To investigate mechanisms underlying ORP150 regulation of VEGF expression, studies were performed in cell culture. Consistent with our in vivo results, both S-ORP150/C6 and AS-ORP150/C6 cells in culture showed a similar elevation of VEGF mRNA when subjected to hypoxia, compared with wild-type or vector-transfected controls (Fig. 8,B). However, there was a marked difference in elaboration of VEGF into culture supernatants in the hypoxic cells; AS-ORP150/C6 released almost no VEGF antigen whereas S-ORP150/C6 elaborated increased amounts compared with controls (Fig. 8,A). These differences were not associated with altered cell viability (there was no evidence of LDH release or DNA fragmentation in cultures subjected to hypoxia), but, rather, were due to intracellular retention of VEGF in AS-ORP150/C6 cells. Immunoblotting showed high levels of VEGF in lysates of AS-ORP150/C6 compared with S-ORP150/C6 and control cultures (Fig. 8, C and D show densitometric analysis). These data suggested a role for ORP150 in posttranslational processing of VEGF allowing for efficient export of the angiogenic factor.

We hypothesized that ORP150 might function as a chaperone for VEGF in the ER, leading us to perform immunoprecipitation studies on hypoxic C6 glioma cells to determine whether VEGF and ORP150 might interact. Lysates of hypoxic C6 glioma cells were immunoprecipitated with anti-ORP150 monoclonal antibody followed by SDS-PAGE/immunoblotting with antibody to VEGF. A prominent immunoreactive band was observed (Fig. 9,A). Complementary studies in which cell lysates were immunoprecipitated with antibody to VEGF displayed the presence of ORP150 in these precipitates (Fig. 9 B).

These data, indicating an enhanced association of VEGF with ORP150 in C6 glioma cells under hypoxic conditions, suggested a possible role for ORP150 in VEGF processing and led us to perform subcellular fractionation studies. Wild-type C6 cells subjected to hypoxia showed two peaks of VEGF immunoreactivity (Fig. 9,B), corresponding to fractions enriched for calnexin and TGN38, markers of ER (17), and Golgi (18), respectively. In contrast, AS-ORP150/C6 subjected to hypoxia displayed VEGF immunoreactivity corresponding to fractions enriched for the ER marker only (Fig. 9,C; note that the peak of VEGF antigen in fractions 9 and 10 is probably because of immature protein unable to enter the ER). Furthermore, by extending these studies to several clones, a positive relationship was shown among the VEGF elaboration into culture supernatants and the ability of ORP150 induction under maximal stimuli (hypoxic condition), whereas the opposite was true with respect to VEGF accumulation in the ER-rich fraction (Fig. 9 D). These data supported a role for ORP150 in posttranslational events involving processing VEGF essential for transit from ER to Golgi, requisite steps for eventual export from the cell.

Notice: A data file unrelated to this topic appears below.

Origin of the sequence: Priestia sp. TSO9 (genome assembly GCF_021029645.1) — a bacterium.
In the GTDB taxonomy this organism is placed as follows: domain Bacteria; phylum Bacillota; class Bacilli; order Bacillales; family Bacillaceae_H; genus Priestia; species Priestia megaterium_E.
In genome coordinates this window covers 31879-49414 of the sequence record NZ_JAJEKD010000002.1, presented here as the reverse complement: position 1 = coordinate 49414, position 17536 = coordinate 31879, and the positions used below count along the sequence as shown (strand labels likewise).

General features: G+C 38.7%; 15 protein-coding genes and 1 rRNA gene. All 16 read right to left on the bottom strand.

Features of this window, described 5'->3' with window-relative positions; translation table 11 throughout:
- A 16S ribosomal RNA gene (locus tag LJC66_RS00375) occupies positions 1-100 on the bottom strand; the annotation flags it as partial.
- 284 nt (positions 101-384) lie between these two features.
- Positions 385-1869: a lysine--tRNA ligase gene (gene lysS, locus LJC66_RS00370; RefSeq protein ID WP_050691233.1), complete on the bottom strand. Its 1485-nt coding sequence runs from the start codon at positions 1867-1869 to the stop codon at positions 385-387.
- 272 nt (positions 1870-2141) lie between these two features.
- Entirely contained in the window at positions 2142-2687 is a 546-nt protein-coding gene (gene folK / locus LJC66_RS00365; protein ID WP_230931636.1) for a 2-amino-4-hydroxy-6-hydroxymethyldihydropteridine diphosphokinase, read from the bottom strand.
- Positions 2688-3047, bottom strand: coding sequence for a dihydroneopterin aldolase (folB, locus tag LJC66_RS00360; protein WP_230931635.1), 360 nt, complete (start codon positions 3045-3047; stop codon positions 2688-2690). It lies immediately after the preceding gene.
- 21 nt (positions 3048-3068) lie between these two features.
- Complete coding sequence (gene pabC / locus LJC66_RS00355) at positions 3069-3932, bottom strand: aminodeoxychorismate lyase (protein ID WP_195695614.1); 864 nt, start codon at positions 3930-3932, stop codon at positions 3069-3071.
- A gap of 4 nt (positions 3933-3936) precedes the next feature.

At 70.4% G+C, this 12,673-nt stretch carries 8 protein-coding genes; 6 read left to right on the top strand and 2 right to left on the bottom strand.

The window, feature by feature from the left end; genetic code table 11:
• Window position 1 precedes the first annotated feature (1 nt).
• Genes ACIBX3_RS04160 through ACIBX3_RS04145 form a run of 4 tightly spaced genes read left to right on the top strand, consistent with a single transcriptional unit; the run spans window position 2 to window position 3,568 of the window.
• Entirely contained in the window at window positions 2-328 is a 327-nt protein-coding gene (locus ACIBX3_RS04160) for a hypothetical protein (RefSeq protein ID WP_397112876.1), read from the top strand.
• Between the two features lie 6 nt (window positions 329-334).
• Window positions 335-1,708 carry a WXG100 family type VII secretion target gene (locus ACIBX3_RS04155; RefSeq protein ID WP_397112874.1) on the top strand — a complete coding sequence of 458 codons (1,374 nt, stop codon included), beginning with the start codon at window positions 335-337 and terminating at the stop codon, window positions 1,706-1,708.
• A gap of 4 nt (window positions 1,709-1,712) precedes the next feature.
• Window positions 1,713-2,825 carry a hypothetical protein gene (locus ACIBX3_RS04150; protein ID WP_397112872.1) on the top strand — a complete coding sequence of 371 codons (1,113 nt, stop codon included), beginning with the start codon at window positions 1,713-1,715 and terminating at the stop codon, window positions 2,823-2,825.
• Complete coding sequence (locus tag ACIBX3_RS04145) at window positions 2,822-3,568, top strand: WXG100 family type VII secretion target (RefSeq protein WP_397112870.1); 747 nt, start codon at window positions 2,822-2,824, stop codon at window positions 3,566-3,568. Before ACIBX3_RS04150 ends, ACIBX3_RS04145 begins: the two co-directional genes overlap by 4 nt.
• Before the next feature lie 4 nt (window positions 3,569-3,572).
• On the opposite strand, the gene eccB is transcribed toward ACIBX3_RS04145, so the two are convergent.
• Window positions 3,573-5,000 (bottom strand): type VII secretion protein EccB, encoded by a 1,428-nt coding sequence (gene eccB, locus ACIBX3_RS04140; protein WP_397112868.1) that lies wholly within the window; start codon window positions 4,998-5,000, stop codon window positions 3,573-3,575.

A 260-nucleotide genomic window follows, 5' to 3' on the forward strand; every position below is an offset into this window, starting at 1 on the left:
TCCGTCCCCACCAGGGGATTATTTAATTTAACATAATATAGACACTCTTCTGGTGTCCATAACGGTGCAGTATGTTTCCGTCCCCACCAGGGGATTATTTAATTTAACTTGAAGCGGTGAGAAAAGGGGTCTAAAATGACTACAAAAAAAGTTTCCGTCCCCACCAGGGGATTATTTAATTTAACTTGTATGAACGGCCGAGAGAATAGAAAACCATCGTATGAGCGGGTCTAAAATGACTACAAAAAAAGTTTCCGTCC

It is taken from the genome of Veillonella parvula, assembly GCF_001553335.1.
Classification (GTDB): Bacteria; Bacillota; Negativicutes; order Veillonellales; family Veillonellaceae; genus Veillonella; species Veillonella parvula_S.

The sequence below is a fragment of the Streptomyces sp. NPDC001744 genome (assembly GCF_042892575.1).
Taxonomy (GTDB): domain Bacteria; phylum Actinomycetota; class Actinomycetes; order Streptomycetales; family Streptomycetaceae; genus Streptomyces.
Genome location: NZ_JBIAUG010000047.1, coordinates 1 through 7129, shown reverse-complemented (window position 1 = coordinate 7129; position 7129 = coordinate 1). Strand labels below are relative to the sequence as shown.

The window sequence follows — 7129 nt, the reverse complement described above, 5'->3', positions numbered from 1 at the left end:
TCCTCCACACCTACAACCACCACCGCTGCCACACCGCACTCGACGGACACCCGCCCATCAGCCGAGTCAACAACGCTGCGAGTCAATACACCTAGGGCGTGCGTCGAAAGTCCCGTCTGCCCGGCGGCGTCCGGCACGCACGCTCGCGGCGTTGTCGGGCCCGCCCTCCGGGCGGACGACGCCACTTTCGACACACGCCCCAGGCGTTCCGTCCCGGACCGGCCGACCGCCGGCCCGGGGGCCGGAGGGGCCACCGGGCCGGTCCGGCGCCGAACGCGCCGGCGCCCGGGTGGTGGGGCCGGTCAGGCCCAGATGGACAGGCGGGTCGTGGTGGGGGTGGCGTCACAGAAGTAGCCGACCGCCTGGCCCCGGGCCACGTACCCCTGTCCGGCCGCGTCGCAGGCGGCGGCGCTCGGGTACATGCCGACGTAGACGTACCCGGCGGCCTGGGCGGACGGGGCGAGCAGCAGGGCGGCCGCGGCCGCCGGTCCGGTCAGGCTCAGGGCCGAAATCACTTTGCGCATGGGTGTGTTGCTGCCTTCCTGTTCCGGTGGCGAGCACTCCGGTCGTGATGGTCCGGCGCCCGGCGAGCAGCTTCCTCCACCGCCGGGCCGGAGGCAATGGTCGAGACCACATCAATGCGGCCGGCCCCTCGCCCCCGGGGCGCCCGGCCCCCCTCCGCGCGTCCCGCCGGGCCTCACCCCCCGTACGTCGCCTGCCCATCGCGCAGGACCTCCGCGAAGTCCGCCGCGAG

One of the salient features of the cellular biosynthetic response to hypoxia is redirection of protein synthesis with production of ORPs, which overlap with GRPs (5, 7, 19, 20). Common denominators of this group of polypeptides include their placement in the heat shock protein family, the presence of ER retention sequences, and their properties as molecular chaperones in the ER to Golgi transfer of newly synthesized proteins (21). Although originally described in tumor cells, ORPs/GRPs are known to be induced by hypoxic stress in a wide range of normal and tumor tissues and cell lines. This view highlights the role of ER stress in the cellular response to oxygen deprivation and suggests the possibility that enhancing expression/function of chaperones might accelerate repair consequent to hypoxic tissue injury. Conversely, suppressing expression of such chaperones might diminish cellular recovery from environmental stress.

Elaboration of VEGF, a selective mitogen for vascular endothelial cells, represents another major response of mammalian cells to insufficient ambient oxygen concentrations (22). VEGF is present at the appropriate time and location for guiding an angiogenic response which promotes tumor survival as cellular proliferation increases local metabolic needs; i.e., the supply of nutrients from currently available vasculature has outstripped the available blood supply (23). VEGF is also a main target of cancer gene therapy because of its strong effect on angiogenesis and actually blocking antibodies or overexpressing a soluble VEGF receptor suppressed tumor growth (2, 3, 24). These considerations led us to examine the VEGF-mediated angiogenesis from a different cutting edge, the posttranslational processing of VEGF in the ER.